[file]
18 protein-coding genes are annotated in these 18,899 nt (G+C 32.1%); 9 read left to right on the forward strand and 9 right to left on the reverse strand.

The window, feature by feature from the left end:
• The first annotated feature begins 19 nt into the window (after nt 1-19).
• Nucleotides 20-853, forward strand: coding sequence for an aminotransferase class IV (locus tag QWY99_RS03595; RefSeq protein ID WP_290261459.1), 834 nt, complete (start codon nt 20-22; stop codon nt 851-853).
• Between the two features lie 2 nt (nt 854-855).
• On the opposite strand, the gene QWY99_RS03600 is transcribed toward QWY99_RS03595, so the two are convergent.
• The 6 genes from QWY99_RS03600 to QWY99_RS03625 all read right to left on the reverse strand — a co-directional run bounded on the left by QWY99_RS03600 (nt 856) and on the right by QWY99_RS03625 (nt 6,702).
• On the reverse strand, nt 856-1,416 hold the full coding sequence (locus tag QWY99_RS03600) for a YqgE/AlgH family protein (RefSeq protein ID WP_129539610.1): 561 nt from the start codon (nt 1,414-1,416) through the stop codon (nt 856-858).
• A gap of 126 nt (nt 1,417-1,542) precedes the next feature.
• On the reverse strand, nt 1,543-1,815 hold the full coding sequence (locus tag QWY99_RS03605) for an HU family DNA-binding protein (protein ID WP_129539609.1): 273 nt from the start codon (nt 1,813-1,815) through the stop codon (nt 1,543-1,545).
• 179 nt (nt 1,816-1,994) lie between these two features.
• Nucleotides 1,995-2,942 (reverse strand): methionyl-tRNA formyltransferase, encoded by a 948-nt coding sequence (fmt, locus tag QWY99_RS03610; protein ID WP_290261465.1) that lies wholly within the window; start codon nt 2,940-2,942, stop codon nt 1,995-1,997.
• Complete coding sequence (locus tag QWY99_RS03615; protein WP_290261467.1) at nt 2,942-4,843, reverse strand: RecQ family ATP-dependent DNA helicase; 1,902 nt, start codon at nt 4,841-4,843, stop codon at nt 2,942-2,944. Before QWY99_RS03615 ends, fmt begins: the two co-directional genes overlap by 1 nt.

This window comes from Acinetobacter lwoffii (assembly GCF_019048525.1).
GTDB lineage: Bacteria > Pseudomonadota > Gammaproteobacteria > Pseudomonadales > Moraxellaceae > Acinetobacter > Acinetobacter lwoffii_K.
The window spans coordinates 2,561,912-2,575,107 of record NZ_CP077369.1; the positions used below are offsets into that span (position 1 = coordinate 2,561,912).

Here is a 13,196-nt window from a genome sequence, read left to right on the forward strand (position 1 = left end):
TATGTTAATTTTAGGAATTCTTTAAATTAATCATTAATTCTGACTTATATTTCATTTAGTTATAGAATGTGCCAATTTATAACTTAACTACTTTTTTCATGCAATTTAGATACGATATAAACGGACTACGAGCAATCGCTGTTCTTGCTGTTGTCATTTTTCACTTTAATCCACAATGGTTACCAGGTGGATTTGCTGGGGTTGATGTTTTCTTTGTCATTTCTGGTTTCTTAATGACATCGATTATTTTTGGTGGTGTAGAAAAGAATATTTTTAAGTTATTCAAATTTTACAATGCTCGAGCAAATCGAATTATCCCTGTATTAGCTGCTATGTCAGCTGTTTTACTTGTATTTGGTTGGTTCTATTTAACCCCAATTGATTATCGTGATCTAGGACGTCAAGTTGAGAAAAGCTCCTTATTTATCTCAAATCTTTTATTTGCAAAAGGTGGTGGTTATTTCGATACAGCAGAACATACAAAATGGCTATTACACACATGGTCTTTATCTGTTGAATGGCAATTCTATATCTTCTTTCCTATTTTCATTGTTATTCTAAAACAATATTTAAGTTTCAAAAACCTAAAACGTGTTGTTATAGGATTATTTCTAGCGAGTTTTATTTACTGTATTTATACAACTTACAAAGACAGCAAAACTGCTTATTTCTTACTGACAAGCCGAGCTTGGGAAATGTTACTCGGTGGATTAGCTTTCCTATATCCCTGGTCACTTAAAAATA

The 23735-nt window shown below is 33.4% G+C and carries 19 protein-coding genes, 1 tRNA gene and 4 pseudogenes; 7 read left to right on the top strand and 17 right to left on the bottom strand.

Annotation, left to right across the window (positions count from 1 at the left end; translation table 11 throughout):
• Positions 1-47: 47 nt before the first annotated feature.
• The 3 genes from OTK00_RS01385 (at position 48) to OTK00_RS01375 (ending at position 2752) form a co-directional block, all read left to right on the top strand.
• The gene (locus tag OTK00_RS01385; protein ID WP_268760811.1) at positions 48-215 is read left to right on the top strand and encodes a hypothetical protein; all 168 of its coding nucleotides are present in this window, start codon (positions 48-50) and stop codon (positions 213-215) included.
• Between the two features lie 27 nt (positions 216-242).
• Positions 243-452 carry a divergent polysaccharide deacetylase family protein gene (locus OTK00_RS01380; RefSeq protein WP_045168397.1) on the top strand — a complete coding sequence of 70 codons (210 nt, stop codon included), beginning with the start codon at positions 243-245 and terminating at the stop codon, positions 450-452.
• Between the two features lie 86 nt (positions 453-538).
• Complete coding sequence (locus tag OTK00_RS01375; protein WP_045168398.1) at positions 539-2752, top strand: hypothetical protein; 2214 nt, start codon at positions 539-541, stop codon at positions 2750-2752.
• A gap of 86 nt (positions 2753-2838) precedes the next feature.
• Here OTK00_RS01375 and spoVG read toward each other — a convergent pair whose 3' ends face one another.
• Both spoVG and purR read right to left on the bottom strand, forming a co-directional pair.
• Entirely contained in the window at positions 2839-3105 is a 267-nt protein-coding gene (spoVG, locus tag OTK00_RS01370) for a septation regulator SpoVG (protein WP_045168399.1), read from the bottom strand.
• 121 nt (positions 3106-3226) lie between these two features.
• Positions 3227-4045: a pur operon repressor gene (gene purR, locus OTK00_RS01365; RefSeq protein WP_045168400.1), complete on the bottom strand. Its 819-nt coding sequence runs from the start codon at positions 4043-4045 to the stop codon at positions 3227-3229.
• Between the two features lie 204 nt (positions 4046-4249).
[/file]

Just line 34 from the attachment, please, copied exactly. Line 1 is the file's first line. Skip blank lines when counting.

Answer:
• Between the two features lie 204 nt (positions 4046-4249).